Matt Thornton – Avian Securities

Okay. And then Tom, I think you mentioned in the breakout, the $30 million to $35 million that you guys are looking to reduce this year, some of that would come out of COGS. What was the split there again – I'm sorry, OpEx versus COGS?

Tom Cronan

What we said was on a quarterly comparison basis that you would see the OpEx comparison between Q4 of fiscal year '10 and Q4 fiscal year '11 that there would be a reduction of $6 million to $8 million in OpEx.

Matt Thornton – Avian Securities

Okay. And just kind of turning now to the guidance for the September quarter here, it looks like we've got – we've got a couple of things. I would assume that there is probably some recoup from some of the orders that didn't ship in the June [ph] quarter that you would probably recoup in the September quarter. On the other hand, we have some component constraints that continue to be a bit of a headwind here. But maybe you can just talk to a couple of the other key programs that you didn't talk about. So Uninor, BSNL, just talk about how the revenue is trending there.

And then just also talk about the level of – I don't want to say conservatism, but if we look back versus the last three or four quarters, obviously we have come up short. So I'm just trying to gauge how you look at this guidance relative to where we have been in the last couple of quarters here.

Chuck Kissner

Well, this is Chuck. I – there is a level of detail employed there that I'm not sure we can really get into. There is always puts and takes. There is always things that went from one quarter to the next and you probably won't hear us talk as much about that going forward about things that slip, because something like that happens every quarter.

I guess my only general answer to the question is we understand that we have disappointed quite a few times right now and we are building that into our guidance, we are building that into our thinking. There is no guarantees in life, but I guess you can just draw a conclusion from that. This is something we believe we can reasonably achieve.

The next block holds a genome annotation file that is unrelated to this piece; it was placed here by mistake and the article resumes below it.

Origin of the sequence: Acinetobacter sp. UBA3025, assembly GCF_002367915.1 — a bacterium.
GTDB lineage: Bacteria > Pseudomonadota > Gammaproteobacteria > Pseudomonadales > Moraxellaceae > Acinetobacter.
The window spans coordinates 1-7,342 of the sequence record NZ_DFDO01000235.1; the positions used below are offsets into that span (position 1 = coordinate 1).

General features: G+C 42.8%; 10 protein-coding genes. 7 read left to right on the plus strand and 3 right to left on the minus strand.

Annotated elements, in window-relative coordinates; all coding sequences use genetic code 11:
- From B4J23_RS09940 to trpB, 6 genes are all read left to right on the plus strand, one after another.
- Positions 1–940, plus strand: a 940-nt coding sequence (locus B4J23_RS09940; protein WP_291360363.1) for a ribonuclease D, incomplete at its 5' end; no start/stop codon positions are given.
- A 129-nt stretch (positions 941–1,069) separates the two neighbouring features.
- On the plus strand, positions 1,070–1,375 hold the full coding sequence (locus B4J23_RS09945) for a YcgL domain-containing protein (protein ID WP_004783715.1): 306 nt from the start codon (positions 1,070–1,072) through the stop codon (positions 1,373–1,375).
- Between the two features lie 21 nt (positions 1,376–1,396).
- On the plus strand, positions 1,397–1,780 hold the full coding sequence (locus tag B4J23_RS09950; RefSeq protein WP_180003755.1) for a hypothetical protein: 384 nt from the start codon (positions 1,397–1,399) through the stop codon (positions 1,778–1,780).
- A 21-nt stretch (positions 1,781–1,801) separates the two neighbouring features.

Matt Thornton – Avian Securities

And – and I guess just one final question from me. Looking at the EMER region, I mean – and maybe this is a question for Chuck. How much of this is macro, how much of this is share loss to Huawei and perhaps some of your local specialists in the area? And I guess, what do we have to do and what's the timeline to being able to compete and sustain share and ultimately grow share in this region, which is obviously very challenged?

Chuck Kissner

Yes, I think that region – I don't know that I have – of course, we don't win all business we go after obviously. But from what I have been able to see so far, I haven’t seen anything in terms of abnormal losses to competitors including Huawei, at least not at this point. The big swinger here I think is Russia and that's going to make or break it.

We did have Eastern Europe business kind of dropped off a couple of years. And so I think we are sort of past that right now. That was driven by a lot by network build-out and economic conditions. I'm not – I don't see that coming back in any big way anytime soon right now. But I think Russia will be the swing around this thing. So if you talk about that region, I don't think it's because of share loss.

Matt Thornton – Avian Securities

Okay. And just one more if I could actually, it started to jump around. But over in North America, I think you alluded to the Verizon Wireless and you also alluded to the nice broadband (inaudible) win that you have in the U.S. How do we expect those to ramp in the coming quarters here? Should we expect material revenues in the September quarter or is this further out?

Chuck Kissner

I think there will be revenues in every quarter and I – my general expectation is like all large contracts that tends to ramp up in a very slow manner and I think that's what you have been seeing on these deals that we have had over the last couple of years. I don't see anything different here. It's something that will build momentum over time, I would imagine, it will really start to show up more significantly in the second half of the year and early in FY '12.

So I think the gamelan here is just – we have to just keep stacking these things up. I don't think we are going after the big swinger that's going to swing us one way or the other in the quarter.

Matt Thornton – Avian Securities

All right. Great. Thanks for the clarity. I'll jump back in the queue. Thanks, guys.

Chuck Kissner

Okay.

Operator